Planning for the MLK Luncheon is also ongoing. Brothers, we need all hands on deck as we move the agenda. The October meeting will surely be informative and fraternal. Come out and get on a committee and let’s continue the work.
Fraternally, Steven B. Skinner Chapter President
Bro. Steven Skinner Hey Brothers, did anyone catch the Clarence Thomas interview on 60 Minutes on Sunday? It was a good piece. I garnered additional insight of this man that many have an opinion about.
The interview has led me to my next book read (I ordered it today). It is Thomas’ memoir. Some of you may want to check it out with me. Here’s the specifics:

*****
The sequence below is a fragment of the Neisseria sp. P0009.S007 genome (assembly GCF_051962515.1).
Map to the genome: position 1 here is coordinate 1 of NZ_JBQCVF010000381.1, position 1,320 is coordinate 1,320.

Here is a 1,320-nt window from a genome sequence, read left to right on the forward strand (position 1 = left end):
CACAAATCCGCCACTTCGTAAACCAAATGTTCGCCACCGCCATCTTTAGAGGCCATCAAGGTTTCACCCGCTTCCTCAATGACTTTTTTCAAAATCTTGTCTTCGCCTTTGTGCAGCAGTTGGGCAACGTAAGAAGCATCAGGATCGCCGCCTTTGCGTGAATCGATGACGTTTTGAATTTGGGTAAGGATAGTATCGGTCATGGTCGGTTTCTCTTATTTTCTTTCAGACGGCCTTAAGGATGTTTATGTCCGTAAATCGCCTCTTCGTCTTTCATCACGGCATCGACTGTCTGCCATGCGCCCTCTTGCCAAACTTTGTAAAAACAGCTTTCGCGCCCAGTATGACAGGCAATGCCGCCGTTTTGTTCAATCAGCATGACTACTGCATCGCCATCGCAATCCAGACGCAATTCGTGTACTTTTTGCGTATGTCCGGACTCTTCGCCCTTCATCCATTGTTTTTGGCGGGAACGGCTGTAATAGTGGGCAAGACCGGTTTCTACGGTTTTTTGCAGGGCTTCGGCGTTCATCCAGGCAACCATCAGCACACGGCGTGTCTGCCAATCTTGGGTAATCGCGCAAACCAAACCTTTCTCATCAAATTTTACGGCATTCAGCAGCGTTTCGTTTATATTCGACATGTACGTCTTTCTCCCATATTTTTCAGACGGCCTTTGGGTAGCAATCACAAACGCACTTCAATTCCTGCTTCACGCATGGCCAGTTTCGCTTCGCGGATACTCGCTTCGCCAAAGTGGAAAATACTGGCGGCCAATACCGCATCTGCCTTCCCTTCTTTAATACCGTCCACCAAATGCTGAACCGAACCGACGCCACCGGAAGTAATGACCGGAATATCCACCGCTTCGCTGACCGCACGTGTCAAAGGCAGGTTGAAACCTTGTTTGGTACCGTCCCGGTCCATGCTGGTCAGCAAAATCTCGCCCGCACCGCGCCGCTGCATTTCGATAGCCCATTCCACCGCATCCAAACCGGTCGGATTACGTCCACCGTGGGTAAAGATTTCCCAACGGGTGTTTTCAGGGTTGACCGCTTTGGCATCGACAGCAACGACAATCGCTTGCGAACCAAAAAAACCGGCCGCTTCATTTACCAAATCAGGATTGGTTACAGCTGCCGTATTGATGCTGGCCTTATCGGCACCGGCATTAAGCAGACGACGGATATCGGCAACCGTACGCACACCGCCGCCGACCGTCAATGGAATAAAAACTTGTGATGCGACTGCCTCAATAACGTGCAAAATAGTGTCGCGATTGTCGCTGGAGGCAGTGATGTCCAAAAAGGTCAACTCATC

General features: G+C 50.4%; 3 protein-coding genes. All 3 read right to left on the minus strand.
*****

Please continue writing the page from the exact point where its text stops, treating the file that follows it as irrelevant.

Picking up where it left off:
A Future Preeminent Scholar Put In Charge While chronicling the development of the fraternity, our beloved history book, The History of Alpha Phi Alpha A Development in College Life, is rich in African-American history. While the many mentioned names including Adam Clayton Powell Jr., Martin Luther King Jr., and Paul Robeson, reflect the more well known giants of our history. There are incidences of only passing mention of Alpha men of significant impact; men who may not have “household names” but who nonetheless played important roles in cultivating and shaping our history. The sometimes casual mentioning of these men is a testament to the responsibility of every Alpha man to be the very best; to be always true to the ideals of fraternity and to always do the right thing. An example of the casual mention of great Alpha men is the history book chronicling of the fraternal service of Bro. William Leo Hansberry. Surely influenced by the founders obvious interest in African culture and the burgeoning Pan-African movement headed by Marcus Garvey, the early 1920’s was characterized by fraternal programming in African history. The history book reads: “Another part of the continuously developing program was the development of a department of ‘Negro History’ in the Sphinx, the special interests of which would be upon Ancient Africa, Brother William Leo Hansberry, a graduate of Harvard University, was requested to take charge of this department. In view of the wording of the ritual and the tradition of the fraternity, this was one of the most important steps which the fraternity had taken. Each chapter had been encouraged and advised in earlier years to appoint a chapter historian whose duty it would be not only to gather the facts of local chapter history, but also to prepare discussions upon the facts of Negro history and have them disseminated among the black people especially. The survey articles in the Sphinx upon “Ancient Africa” created interest in the subject itself and gave a fuller realization to all the brothers of the seriousness of the program of Alpha Phi Alpha.”